Understanding The Purpose-Driven Worker (And Why It’s Okay If You’re Not One)

A new survey that looks at what motivates people to work shows that companies proving they do something beyond making money is important–but that people work for many different reasons.

Why do you go to work in the morning? Is it primarily for the money? Are you looking for status and recognition? Or, do you feel a sense of purpose–perhaps because you feel you are adding value to society or the community, or directly helping someone by working.


Aaron Hurst author of the Purpose Economy says humans fall into three camps: money-oriented, status-oriented, and purpose-oriented. Individually, we may not be fully any one of these things. But our orientation towards work does emphasize different aspects. One type of person sees work as an “unavoidable necessity” and a means to have a life outside work. Another type wants “to be successful and prove himself” even if it means doing boring things to move ahead. A third type “believes work has the potential to be a valuable and meaningful part of their life.”

Hurst’s firm Imperative is out with a new survey looking at purpose trends across the world, and between industries. It’s based on responses from 26,151 LinkedIn members in 40 different countries (LinkedIn was a partner in the project). Overall, it finds that 37% of LinkedIn members are “purpose oriented,” from a high of 53% in Sweden to a low of 23% in Saudi Arabia. You can see the whole survey here.

In general, purpose scores are higher in countries where women are more involved in the workforce (a previous survey in the U.S. found that women are more purpose-oriented than men). Scandinavia and northern Europe, where women are often in leadership positions, have the highest scores. The U.S. has a 40% purpose-oriented workforce. The scores are lowest in the Middle East and Africa.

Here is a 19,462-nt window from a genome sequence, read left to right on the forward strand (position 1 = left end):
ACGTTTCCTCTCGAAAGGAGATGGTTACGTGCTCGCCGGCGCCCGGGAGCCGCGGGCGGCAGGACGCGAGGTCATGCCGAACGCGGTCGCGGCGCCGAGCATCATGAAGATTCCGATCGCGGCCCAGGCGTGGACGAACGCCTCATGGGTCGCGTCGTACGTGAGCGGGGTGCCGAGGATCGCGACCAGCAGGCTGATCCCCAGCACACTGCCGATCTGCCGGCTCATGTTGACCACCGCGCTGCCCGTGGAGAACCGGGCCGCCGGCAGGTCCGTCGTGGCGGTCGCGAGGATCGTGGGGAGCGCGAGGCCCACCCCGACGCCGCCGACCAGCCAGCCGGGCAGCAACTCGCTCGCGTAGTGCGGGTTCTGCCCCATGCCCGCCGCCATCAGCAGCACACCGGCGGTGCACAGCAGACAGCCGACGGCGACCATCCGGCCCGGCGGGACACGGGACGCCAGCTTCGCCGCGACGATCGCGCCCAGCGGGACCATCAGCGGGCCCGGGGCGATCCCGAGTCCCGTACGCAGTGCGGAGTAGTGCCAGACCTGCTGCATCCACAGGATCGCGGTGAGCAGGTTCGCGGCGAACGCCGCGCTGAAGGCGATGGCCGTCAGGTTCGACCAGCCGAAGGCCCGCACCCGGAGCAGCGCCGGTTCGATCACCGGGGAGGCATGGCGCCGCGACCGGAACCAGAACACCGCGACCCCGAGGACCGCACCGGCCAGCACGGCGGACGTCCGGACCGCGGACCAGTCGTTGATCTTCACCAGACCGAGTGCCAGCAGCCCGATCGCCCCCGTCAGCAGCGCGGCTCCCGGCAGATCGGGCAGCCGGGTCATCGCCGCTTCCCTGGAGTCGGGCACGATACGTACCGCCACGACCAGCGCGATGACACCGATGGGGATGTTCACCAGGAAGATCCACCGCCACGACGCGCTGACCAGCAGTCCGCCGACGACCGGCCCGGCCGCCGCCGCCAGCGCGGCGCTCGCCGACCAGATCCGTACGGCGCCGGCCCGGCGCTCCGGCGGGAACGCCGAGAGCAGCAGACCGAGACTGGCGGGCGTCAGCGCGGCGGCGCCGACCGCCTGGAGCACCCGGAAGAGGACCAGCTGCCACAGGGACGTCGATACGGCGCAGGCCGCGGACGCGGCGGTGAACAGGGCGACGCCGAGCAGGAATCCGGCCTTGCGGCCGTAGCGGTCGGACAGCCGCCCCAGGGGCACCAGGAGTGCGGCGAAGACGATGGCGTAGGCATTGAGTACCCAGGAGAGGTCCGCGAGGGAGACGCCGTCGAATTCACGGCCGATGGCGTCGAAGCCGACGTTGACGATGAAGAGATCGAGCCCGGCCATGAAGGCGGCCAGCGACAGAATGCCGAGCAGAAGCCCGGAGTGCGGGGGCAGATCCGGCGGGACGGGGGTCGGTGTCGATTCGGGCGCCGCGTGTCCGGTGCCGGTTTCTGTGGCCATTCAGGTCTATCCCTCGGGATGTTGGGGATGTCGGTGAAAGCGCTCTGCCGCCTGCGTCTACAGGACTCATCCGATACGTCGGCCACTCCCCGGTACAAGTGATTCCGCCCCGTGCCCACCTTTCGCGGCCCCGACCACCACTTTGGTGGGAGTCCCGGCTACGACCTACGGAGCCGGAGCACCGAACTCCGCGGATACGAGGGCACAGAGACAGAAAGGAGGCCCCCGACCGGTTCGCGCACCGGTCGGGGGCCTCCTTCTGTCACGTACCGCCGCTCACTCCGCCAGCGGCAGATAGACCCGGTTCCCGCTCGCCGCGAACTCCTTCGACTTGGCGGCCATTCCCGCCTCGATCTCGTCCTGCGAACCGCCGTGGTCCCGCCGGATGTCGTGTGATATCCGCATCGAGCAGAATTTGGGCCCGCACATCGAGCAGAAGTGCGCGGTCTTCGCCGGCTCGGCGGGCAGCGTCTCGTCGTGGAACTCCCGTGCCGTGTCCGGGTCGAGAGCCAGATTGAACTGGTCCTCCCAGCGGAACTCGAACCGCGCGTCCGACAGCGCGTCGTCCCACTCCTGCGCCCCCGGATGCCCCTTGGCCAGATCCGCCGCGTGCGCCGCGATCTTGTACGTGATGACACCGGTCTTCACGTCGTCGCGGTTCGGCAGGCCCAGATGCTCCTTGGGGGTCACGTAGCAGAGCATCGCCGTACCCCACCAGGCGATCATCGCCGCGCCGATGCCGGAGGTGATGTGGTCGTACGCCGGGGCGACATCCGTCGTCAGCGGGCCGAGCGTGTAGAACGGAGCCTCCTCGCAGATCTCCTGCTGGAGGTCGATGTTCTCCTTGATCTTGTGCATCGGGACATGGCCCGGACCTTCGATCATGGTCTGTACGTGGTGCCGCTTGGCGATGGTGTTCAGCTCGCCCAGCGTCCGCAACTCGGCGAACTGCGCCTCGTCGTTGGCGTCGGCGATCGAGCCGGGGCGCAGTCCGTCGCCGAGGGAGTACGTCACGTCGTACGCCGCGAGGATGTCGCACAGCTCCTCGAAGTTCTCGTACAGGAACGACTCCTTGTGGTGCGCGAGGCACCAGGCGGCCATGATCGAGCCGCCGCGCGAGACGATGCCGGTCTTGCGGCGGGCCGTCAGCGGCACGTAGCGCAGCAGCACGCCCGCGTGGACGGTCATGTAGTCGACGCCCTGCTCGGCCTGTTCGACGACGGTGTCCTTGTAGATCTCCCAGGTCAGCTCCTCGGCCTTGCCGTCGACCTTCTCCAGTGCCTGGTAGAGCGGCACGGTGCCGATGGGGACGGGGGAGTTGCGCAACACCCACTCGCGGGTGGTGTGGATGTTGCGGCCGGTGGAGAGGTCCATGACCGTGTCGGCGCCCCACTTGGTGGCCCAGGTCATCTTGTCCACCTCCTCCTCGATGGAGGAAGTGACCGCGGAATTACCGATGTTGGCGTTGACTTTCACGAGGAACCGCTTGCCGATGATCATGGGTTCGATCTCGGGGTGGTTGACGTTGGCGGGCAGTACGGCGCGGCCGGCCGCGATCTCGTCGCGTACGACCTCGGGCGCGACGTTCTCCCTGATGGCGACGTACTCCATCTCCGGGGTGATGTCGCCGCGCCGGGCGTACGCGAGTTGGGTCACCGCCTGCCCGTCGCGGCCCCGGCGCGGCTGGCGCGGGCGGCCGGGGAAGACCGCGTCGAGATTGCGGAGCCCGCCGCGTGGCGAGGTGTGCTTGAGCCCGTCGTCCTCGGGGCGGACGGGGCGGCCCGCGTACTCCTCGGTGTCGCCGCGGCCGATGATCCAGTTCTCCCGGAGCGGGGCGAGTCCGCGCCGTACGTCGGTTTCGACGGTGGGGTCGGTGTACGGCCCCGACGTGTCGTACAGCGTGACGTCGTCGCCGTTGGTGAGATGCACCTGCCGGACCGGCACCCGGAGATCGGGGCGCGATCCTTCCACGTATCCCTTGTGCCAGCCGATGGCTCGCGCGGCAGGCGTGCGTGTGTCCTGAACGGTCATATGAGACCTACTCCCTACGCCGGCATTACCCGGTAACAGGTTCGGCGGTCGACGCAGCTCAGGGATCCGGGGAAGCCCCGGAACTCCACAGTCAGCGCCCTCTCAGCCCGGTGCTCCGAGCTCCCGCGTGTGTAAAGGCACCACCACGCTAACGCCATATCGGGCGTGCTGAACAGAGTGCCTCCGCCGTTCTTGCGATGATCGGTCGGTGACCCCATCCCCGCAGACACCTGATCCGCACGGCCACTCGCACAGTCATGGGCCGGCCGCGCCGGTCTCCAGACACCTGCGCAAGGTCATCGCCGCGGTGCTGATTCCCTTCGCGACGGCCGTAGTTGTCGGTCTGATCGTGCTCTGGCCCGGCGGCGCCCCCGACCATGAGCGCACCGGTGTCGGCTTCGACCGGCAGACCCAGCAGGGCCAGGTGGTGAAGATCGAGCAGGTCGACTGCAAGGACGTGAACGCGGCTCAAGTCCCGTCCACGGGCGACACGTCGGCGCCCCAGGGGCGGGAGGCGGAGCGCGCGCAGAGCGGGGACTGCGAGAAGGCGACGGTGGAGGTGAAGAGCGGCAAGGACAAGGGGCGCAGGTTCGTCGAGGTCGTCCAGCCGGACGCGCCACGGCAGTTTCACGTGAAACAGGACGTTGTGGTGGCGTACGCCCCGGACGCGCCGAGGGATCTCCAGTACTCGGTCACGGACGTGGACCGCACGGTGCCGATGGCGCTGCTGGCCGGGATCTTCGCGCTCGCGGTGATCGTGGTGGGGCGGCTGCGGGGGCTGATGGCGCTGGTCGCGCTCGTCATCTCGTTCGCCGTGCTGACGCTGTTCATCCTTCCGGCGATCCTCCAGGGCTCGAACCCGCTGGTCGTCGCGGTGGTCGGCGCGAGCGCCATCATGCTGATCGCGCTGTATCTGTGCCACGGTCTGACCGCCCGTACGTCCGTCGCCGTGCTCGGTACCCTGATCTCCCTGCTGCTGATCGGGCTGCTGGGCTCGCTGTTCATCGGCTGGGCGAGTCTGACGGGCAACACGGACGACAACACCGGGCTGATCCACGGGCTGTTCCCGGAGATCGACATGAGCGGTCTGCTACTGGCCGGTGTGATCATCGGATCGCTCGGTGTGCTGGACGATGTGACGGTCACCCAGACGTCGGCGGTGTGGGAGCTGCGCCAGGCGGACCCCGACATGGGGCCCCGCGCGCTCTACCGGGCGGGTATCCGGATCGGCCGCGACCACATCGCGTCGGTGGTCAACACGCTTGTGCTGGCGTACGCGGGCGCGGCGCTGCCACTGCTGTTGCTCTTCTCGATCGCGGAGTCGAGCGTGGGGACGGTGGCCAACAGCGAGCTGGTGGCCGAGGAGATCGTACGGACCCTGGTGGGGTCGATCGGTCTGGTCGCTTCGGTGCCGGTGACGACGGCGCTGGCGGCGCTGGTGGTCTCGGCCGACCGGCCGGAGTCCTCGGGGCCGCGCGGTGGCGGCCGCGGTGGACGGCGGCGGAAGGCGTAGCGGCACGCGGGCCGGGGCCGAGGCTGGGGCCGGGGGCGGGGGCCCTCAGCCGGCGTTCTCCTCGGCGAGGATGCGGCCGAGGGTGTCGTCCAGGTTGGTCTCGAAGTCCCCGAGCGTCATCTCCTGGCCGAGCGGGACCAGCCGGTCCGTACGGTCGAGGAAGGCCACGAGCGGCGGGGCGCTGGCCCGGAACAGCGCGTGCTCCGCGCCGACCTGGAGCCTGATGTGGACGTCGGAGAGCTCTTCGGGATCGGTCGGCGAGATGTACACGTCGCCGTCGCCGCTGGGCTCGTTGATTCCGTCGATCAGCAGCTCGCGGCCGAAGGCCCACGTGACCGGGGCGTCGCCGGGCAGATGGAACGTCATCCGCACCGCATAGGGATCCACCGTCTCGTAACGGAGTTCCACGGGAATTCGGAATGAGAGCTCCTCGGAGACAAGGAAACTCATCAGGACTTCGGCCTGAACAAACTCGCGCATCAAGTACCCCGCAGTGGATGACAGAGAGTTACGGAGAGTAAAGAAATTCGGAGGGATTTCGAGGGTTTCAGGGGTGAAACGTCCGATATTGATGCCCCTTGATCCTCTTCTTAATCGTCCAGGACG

Hurst argues that purpose is not necessarily linked to the type of job we have. He once met a doctor in Cleveland who told him he felt real purpose in his work. He wanted to help people and keep getting better at his job. His brother, also a doctor, was only doing his job for status reasons. He wanted to be respected by his family and friends. And a third brother, also a doctor, was just concerned about money; he did it because it paid well. To Hurst, this illustrates that three people can do the same job and yet feel quite differently about why.

Hurst finds that people who work in social professions, like health care or education or a nonprofit field, don’t necessarily feel purpose. More than half don’t, in fact. At the same time, there are plenty of people in fields not associated with purpose who do feel purpose. “You can’t say ‘I work in banking and so I don’t have to have purpose,’ because plenty of people do. And, you shouldn’t assume in career-planning that one path leads naturally to purpose, and one path leads to a lack of purpose,” Hurst says.

Purpose people are more engaged, more productive, better champions of the company, and tend to stay longer in their roles, according to the surveys. So companies should look to hire purpose-oriented people when they can, and promote them where possible.


“Be clear about the purpose of your organization and products,” Hurst recommends. “It’s not about a big fancy purpose statement. You have to say why your company exists beyond making money. Also, find purpose-oriented people in your organization. They can help with the recruitment process and be a magnet for similar people.”

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About the author

Ben Schiller is a New York staff writer for Fast Company. Previously, he edited a European management magazine and was a reporter in San Francisco, Prague, and Brussels.